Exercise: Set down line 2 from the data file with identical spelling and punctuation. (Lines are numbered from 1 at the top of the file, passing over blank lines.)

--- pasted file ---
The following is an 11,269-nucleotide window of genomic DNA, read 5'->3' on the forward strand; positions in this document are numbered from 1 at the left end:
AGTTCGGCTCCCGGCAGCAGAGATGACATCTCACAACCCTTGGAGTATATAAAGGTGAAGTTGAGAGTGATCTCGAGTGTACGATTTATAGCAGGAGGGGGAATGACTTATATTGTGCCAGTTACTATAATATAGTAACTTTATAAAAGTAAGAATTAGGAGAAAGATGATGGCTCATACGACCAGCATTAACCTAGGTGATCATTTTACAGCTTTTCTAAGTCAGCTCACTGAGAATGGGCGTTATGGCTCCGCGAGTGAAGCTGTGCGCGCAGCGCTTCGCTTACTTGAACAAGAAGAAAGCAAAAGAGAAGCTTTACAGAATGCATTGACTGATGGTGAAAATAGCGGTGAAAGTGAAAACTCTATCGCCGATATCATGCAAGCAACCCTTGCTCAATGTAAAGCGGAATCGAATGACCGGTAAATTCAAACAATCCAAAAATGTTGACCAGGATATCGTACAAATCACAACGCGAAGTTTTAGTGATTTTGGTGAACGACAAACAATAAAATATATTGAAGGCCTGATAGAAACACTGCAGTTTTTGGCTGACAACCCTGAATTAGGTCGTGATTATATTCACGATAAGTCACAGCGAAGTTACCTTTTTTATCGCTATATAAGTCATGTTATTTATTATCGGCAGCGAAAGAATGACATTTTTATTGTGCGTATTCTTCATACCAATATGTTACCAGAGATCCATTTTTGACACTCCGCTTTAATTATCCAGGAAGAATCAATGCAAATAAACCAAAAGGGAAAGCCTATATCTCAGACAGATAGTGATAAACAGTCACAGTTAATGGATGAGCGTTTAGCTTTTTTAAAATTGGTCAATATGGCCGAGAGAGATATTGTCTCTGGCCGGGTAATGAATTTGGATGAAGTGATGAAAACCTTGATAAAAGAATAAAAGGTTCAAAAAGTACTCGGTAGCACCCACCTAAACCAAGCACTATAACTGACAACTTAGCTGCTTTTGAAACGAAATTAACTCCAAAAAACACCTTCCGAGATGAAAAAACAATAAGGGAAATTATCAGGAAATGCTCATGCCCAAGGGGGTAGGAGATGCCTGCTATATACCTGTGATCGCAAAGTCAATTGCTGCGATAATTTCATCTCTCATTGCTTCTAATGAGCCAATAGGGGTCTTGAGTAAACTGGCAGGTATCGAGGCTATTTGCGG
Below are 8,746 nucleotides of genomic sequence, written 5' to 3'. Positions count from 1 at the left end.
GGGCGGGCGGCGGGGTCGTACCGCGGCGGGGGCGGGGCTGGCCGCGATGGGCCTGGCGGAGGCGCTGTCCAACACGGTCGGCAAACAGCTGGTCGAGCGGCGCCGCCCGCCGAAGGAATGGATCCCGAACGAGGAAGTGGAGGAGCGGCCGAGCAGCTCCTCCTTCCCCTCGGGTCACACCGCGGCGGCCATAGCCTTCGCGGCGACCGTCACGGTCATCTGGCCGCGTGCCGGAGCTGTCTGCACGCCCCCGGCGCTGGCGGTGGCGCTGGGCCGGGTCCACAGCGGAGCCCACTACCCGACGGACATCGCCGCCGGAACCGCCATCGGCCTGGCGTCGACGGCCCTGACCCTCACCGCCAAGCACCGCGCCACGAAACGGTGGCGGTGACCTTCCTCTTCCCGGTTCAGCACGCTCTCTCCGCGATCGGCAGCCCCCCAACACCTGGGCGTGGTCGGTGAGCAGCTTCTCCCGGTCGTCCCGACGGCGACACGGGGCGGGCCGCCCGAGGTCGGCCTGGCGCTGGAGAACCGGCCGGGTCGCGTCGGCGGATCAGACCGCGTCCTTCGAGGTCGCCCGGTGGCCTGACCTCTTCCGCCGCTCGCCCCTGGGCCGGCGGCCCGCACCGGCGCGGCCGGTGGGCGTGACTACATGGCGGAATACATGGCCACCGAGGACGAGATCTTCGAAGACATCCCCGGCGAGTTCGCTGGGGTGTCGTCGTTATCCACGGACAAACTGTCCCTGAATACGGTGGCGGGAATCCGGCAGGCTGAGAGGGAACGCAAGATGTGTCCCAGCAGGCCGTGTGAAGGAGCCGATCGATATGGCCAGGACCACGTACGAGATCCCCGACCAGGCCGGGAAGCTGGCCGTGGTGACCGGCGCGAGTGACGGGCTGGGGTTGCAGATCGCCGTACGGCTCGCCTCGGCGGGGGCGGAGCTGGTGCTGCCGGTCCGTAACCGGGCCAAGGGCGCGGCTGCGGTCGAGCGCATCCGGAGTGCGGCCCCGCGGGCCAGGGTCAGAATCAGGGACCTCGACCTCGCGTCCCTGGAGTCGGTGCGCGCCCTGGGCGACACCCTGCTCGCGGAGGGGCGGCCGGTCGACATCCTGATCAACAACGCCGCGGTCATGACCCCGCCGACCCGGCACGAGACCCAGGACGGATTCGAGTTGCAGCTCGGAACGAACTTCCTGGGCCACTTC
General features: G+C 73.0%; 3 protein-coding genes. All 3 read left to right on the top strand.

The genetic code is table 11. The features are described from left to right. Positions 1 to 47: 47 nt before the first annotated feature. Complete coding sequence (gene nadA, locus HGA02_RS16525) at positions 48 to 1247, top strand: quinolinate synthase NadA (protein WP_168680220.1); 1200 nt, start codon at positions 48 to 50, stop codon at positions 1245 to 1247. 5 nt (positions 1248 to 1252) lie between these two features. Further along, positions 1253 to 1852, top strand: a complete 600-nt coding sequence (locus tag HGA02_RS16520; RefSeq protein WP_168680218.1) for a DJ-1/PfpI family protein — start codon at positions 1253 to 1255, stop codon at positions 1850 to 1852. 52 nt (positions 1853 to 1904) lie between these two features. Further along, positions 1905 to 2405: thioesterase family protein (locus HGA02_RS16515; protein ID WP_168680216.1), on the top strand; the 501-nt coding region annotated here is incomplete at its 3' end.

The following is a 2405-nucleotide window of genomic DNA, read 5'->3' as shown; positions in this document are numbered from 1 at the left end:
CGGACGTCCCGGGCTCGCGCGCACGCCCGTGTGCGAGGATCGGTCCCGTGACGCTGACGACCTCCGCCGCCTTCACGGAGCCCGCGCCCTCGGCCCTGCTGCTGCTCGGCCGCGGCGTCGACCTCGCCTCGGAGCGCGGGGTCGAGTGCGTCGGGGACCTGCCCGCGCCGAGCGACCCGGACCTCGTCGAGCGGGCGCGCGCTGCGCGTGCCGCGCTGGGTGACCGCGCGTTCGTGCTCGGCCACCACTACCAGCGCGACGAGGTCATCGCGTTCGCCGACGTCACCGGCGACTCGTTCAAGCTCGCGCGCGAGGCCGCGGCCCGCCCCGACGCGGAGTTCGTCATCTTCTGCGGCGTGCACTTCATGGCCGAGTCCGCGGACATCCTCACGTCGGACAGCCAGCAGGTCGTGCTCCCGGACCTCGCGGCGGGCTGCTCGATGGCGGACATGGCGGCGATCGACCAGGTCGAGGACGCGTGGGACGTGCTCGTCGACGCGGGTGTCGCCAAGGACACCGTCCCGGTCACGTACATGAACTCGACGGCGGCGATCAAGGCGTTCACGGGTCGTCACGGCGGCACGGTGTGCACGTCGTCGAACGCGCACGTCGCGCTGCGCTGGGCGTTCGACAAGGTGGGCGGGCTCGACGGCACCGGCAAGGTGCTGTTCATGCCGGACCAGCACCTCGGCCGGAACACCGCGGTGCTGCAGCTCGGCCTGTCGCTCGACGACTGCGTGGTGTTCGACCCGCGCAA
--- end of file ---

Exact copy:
AGTTCGGCTCCCGGCAGCAGAGATGACATCTCACAACCCTTGGAGTATATAAAGGTGAAGTTGAGAGTGATCTCGAGTGTACGATTTATAGCAGGAGGGGGAATGACTTATATTGTGCCAGTTACTATAATATAGTAACTTTATAAAAGTAAGAATTAGGAGAAAGATGATGGCTCATACGACCAGCATTAACCTAGGTGATCATTTTACAGCTTTTCTAAGTCAGCTCACTGAGAATGGGCGTTATGGCTCCGCGAGTGAAGCTGTGCGCGCAGCGCTTCGCTTACTTGAACAAGAAGAAAGCAAAAGAGAAGCTTTACAGAATGCATTGACTGATGGTGAAAATAGCGGTGAAAGTGAAAACTCTATCGCCGATATCATGCAAGCAACCCTTGCTCAATGTAAAGCGGAATCGAATGACCGGTAAATTCAAACAATCCAAAAATGTTGACCAGGATATCGTACAAATCACAACGCGAAGTTTTAGTGATTTTGGTGAACGACAAACAATAAAATATATTGAAGGCCTGATAGAAACACTGCAGTTTTTGGCTGACAACCCTGAATTAGGTCGTGATTATATTCACGATAAGTCACAGCGAAGTTACCTTTTTTATCGCTATATAAGTCATGTTATTTATTATCGGCAGCGAAAGAATGACATTTTTATTGTGCGTATTCTTCATACCAATATGTTACCAGAGATCCATTTTTGACACTCCGCTTTAATTATCCAGGAAGAATCAATGCAAATAAACCAAAAGGGAAAGCCTATATCTCAGACAGATAGTGATAAACAGTCACAGTTAATGGATGAGCGTTTAGCTTTTTTAAAATTGGTCAATATGGCCGAGAGAGATATTGTCTCTGGCCGGGTAATGAATTTGGATGAAGTGATGAAAACCTTGATAAAAGAATAAAAGGTTCAAAAAGTACTCGGTAGCACCCACCTAAACCAAGCACTATAACTGACAACTTAGCTGCTTTTGAAACGAAATTAACTCCAAAAAACACCTTCCGAGATGAAAAAACAATAAGGGAAATTATCAGGAAATGCTCATGCCCAAGGGGGTAGGAGATGCCTGCTATATACCTGTGATCGCAAAGTCAATTGCTGCGATAATTTCATCTCTCATTGCTTCTAATGAGCCAATAGGGGTCTTGAGTAAACTGGCAGGTATCGAGGCTATTTGCGG